News is a business designed to provide advertisers with an audience. Repetition of any story sends away the audience. There has only been one year in the last twelve in which the ozone depletion problem has not worsened. When was the last time anyone saw a story on that issue? It got old. It got dropped.

Clear answer: #2.


Since egkelly brought Mitch Snyder’s name into the conversation: yes, he was a dishonest charlatan who greatly exaggerated the numbers and plight of the homeless.

In 1990, he did his damnedest to keep the Census Bureau from enumerating the homeless, allegedly because the Census wouldn’t have been able to get anything close to a correct count, which would then have been taken as gospel - but in reality, he wanted to be in a position where no one could question his (spurious) numbers.

I can’t say I shed a single tear when he died.

That said, the fact that Snyder was a scam artist didn’t mean the ‘homeless crisis’ was a scam, as kelly suggests. Snyder may have exaggerated their numbers, but his numbers would have had zero credibility at the time if there hadn’t been a sudden surge of people sleeping on heating grates in the early 1980s.

FWIW, homeless advocates seem to be cooperating fairly well with the Census as it prepares for next year’s count. The homeless are inevitably going to be disproportionately undercounted, but the numbers should be in the ballpark enough to be useful.

Thanks, tomndebb, for getting that fact into play. For the benefit of others who may not understand the nature of the beast:

When we watch TV, listen to the radio, surf the Web, or whatever, we may think of the TV programs, the music, etc. on the radio, the Web sites, and so forth, as the product, and ourselves as the end users. Actually, ** we **are the product, and the advertisers are the end users. Everything about the commercial media builds from there.

OK, I’ll get back on thread now. Really. :wink:

I know the thread is largely about the media’s treatment of the homeless issue, but it would be wise not to forget that there are homeless out there. The problem continues to exist, and Welfare reform as presently implemented is likely to exacerbate it. The issue is thorny, and not one that lends itself to a simple solution.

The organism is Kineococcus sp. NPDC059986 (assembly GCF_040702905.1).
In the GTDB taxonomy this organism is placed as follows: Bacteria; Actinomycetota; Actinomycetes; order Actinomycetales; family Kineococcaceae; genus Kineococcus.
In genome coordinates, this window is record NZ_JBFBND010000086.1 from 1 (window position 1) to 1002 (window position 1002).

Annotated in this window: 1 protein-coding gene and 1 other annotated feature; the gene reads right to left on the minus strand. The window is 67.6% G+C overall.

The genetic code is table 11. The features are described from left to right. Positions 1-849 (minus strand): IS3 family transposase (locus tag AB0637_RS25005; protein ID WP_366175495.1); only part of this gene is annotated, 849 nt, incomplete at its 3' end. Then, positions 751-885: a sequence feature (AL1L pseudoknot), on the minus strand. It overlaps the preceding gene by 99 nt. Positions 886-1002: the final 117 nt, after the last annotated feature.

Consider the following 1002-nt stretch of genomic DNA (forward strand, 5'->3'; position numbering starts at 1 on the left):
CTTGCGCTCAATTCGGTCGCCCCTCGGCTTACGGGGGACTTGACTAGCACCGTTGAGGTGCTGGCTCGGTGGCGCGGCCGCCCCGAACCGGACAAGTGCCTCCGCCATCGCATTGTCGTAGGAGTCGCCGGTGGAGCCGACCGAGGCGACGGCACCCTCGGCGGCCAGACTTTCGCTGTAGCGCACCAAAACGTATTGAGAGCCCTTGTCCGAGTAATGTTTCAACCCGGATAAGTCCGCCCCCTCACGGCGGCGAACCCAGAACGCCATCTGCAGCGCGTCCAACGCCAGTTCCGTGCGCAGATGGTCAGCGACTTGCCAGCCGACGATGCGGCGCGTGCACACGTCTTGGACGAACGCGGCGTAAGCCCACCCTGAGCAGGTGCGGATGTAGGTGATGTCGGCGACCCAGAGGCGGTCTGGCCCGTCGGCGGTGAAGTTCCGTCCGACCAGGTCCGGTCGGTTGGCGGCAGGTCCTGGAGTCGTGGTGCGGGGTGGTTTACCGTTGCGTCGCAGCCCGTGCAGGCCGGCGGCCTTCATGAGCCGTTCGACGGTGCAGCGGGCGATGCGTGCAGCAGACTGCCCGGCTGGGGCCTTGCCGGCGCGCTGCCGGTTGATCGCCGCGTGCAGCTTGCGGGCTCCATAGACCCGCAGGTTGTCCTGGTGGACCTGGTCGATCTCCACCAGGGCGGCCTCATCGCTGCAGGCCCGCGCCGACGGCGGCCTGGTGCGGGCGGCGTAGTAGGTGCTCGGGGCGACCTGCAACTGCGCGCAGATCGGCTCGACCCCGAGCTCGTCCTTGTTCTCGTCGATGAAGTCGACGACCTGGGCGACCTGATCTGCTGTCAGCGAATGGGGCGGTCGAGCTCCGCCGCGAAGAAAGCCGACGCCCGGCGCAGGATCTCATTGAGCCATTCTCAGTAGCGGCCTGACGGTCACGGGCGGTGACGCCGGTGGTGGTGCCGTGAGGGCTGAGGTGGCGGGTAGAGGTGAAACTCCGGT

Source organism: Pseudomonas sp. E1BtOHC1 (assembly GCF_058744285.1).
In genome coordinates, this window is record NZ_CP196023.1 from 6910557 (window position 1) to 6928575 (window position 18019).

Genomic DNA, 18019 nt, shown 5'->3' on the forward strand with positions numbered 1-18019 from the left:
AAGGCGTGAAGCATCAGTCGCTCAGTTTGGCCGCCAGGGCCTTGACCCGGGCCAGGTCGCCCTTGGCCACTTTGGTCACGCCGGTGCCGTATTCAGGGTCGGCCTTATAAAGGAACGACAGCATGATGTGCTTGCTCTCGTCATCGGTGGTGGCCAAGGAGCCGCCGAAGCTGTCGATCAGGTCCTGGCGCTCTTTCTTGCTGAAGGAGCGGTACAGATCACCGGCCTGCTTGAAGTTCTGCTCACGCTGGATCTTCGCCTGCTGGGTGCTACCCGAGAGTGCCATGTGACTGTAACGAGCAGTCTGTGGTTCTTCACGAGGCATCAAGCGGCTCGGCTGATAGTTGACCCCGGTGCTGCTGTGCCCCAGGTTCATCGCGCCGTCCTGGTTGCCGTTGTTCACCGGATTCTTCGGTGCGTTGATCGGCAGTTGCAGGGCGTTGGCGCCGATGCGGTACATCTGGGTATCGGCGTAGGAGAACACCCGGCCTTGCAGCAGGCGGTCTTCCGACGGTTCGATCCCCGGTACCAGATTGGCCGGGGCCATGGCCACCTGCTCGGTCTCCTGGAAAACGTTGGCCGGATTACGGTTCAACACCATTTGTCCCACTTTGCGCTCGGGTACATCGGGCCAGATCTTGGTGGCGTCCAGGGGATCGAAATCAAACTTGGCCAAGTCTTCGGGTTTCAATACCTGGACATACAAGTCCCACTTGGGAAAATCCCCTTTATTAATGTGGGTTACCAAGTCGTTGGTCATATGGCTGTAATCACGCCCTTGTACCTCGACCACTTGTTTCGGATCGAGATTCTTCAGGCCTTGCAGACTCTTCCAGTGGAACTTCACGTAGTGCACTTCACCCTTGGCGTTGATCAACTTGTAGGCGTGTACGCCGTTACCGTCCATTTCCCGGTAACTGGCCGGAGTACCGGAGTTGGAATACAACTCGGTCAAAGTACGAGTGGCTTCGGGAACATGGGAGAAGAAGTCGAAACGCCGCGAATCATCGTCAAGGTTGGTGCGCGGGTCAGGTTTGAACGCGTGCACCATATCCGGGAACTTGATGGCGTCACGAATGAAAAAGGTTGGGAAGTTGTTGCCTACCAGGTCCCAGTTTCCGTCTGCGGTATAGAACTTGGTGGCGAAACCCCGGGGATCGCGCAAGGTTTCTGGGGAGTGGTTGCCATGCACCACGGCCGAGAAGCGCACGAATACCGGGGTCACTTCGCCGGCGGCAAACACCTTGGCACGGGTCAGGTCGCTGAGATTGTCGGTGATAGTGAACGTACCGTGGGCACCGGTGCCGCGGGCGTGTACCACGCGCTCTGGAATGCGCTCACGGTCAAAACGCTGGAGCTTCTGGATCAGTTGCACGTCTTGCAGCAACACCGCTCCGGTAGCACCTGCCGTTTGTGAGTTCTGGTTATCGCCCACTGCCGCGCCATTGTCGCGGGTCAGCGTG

I certainly did not say that there were NO HOMELESS people! There are probably many unrelated reasons why the problem became so visible in the early '80s-but I can’t fail to remember a 60 Minutes show from the late 80’s-showing ACLU lawyers “interviewing” a severelt scizophrenic woman in a NYC subway station-advising her of her right to avoid treatment/commitment to a hospital. BEAUTIFUL: these two creeps probably felt good that they enabled a hopelessly demented poor soul to freeze to death!

This is like one of the first questions I asked here many moons back. In general it was more like, if the economy is doing so well, why aren’t people giving better stuff to thrift shops?

Anyway, an economy that is doing well means higher home prices. A lot higher. Is that a better clue? Except for Reagan closing mental hospitals & letting the inmates loose, thats an important reason.

Sorry, kelly. When you said,

I clearly misinterpreted you. My apologies. :wink:

The question is, why do we expect ‘the economy’ to have the same effect on everyone?

I know, I know: this is a holdover from the Great Depression through about 1980, when that was pretty much the case. Since then, ‘the economy’ doing well has primarily translated into gains for the most affluent 10-20%.

A case in point: adjusted for inflation, the median U.S. family income in 1997 finally* caught up with where it had been in 1989 - after 5 or 6 years of economic expansion. meanwhile, adjusted for inflation, the average Fortune 500 CEO’s compensation package (including those all-important stock options) is several multiples *of what it was in 1989.

Jim Hightower says we need a Doug Jones Index to complement the ubiquitous Dow Jones, the idea being that we need a better measure of how the changes in the economy affect the average person. If we had such an index, and it were covered the way we follow the Dow…forget it. We’d need the Infinite Improbablility Drive to get to that alternate universe.

astorian wrote:

Personal nitpick: Alar is not, and never has been, a “problem”. See, for example, the admittedly biased report at .

Quick-N-Dirty Aviation: Trading altitude for airspeed since 1992.

I’m still shaking my head over this comment:

I don’t mean to be flogging a dead horse, but go see the movie “The Insider” or read any newspaper review of the movie.

La franchise ne consiste pas à dire tout ce que l’on pense, mais à penser tout ce que l’on dit.
H. de Livry